TECH TALK: Revolution on the Roads: Travel Options

I have been a train person for much of my life. Given a choice between traveling by road or rail, I usually prefer the latter. Of course, for longer distances, a flight remains the only option. Recently when I needed to travel to Surat at short notice, I took the road. There is no airport in Surat, which is about 300 kms from Mumbai. My previous journeys had been by train. I checked with my uncle who had recently travelled along the same route he said the road condition was very good and we should be able to do the journey in about four-and-a-half hours, provided we left early in the morning to avoid Mumbai traffic.

Road travel in India has not been a pleasant experience in the past. The condition of the roads made driving difficult. While we may term some of the roads as highways, they in no way conjure up the images of the freeways one sees in the US or Europe. Most highways are one lane in each direction, making overtaking slow-moving traffic a somewhat risky proposition. There is a lot of truck traffic on the roads, so one has to be very careful while driving. Stopping en route at restaurants or petrol pumps means suffering smelly and unclean toilets. And then add to that the time unpredictability because of traffic conditions. The flexibility of using the car is all but taken away by the other elements en route.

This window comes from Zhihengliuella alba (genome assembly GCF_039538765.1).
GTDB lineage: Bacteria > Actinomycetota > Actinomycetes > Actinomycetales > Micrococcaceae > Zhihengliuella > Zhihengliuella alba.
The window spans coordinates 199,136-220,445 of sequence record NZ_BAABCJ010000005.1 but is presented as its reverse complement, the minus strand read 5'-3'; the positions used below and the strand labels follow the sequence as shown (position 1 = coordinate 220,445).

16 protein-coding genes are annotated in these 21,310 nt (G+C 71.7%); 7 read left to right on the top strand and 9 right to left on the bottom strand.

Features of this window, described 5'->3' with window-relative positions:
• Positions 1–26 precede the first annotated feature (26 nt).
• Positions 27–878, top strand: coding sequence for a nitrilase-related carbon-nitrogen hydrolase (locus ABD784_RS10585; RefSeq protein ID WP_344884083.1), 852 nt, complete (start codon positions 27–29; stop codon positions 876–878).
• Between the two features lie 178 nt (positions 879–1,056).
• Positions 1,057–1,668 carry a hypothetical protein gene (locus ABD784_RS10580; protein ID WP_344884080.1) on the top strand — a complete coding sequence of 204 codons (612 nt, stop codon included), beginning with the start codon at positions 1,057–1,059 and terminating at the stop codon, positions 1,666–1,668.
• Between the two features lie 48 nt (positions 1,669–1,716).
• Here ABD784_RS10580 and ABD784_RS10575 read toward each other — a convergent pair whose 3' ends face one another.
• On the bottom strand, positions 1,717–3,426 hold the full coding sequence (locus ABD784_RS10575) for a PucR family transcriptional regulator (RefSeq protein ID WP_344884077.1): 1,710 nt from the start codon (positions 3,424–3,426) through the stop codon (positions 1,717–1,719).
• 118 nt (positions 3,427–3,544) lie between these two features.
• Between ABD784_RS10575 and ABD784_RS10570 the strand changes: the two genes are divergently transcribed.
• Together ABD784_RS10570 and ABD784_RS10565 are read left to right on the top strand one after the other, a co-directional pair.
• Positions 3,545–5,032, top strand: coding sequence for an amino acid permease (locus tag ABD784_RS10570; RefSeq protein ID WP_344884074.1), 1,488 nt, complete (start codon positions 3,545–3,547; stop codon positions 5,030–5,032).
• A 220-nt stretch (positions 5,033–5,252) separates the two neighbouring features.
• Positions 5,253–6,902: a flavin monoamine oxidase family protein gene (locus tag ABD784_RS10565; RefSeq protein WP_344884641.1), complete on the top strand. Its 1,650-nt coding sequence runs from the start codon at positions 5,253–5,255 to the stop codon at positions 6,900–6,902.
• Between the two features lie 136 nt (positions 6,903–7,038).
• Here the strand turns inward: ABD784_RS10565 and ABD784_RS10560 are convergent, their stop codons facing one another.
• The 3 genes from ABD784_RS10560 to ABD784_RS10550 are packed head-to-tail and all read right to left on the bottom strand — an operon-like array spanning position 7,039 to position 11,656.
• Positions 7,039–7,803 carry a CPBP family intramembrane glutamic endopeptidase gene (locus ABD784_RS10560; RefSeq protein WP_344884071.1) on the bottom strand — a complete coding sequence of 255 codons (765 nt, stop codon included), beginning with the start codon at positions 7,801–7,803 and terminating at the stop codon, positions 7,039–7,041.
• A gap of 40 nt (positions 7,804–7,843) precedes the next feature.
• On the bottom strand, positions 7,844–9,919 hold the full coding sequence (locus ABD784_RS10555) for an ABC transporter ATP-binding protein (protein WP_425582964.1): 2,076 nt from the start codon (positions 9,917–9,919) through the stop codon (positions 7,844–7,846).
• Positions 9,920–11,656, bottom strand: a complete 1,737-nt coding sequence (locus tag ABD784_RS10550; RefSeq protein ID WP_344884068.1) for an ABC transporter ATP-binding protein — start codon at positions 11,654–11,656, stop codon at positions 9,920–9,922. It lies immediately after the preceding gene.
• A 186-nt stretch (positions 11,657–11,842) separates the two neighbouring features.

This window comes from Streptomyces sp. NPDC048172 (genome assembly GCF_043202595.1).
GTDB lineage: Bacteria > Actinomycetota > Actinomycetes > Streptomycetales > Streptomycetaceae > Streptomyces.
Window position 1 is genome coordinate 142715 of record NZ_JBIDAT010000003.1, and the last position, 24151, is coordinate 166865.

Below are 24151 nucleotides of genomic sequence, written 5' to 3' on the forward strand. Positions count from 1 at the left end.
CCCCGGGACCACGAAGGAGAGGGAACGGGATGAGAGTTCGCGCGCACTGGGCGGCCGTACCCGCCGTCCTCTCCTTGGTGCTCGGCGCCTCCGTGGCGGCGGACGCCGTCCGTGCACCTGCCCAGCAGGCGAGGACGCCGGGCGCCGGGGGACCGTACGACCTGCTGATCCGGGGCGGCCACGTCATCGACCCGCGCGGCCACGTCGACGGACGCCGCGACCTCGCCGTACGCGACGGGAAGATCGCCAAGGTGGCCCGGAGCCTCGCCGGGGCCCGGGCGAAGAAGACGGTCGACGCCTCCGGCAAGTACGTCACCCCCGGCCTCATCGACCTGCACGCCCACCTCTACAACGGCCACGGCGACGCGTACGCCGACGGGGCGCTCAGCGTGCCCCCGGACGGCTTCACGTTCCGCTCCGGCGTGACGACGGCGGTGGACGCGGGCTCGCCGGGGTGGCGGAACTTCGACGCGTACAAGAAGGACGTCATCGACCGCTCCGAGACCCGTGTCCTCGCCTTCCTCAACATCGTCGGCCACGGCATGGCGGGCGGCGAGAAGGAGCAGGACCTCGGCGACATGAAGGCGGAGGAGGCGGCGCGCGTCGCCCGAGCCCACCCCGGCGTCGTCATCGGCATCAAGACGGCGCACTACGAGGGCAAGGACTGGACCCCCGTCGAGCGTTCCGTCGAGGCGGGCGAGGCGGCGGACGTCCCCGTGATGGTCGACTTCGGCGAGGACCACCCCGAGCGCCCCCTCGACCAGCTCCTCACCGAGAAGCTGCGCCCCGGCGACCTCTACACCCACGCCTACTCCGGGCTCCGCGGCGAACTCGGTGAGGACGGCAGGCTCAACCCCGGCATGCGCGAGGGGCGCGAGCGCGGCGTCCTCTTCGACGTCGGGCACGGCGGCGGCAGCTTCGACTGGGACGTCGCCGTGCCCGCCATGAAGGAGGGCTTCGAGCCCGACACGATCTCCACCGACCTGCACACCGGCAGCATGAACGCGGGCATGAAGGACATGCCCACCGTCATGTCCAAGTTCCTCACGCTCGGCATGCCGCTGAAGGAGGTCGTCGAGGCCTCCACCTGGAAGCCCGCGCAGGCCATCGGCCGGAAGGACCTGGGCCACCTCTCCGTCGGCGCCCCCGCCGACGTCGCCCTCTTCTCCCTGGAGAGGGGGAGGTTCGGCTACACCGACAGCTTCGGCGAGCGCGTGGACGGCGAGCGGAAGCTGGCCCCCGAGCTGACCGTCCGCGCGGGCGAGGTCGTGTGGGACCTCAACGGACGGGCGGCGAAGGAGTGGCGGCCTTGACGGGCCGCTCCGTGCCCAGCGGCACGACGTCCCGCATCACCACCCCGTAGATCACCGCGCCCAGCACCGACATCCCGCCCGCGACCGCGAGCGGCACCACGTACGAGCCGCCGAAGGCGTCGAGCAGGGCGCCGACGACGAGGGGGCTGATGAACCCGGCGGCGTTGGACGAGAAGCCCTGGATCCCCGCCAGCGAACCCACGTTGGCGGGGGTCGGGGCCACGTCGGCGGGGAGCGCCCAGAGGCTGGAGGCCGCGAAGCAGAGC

Compared to all of this, trains are predictable and comfortable. The only problem is getting confirmed tickets at short notice, but even that is starting to change with online and mobile booking options. In the past few years, train travel has also improved forced in part by the proliferation of low-cost airlines offering tickets at throwaway prices.

My long-distance road journeys have been limited to travelling to Pune, a distance of about 180 kms. That journey has become a very pleasant experience because of the six-land pride of India expressway that has been constructed. A journey of four or more hours earlier can now be done in less than three hours. The problem remains the city traffic.

So, when I decided to take the road to go to Surat, there was some trepidation. There was no expressway yet to Surat. My driver has limited experience driving outside the city limits. But we had little choice there wasnt enough time to get confirmed train tickets. We (my wife, Bhavana, along with our year-old-son, Abhishek) decided to take the car. I am always game for some interesting adventures every once in a while!

As it turns out, I travelled to Surat twice in the past month by car. The second time I had a choice and I preferred to take the car. It is what I saw in my first trip reinforced the second time around that this Tech Talk is about. Indian roads are changing, and with them, they are starting to change the way we travel.

Tomorrow: Cars and Choice

Published by

Rajesh Jain

An Entrepreneur based in Mumbai, India.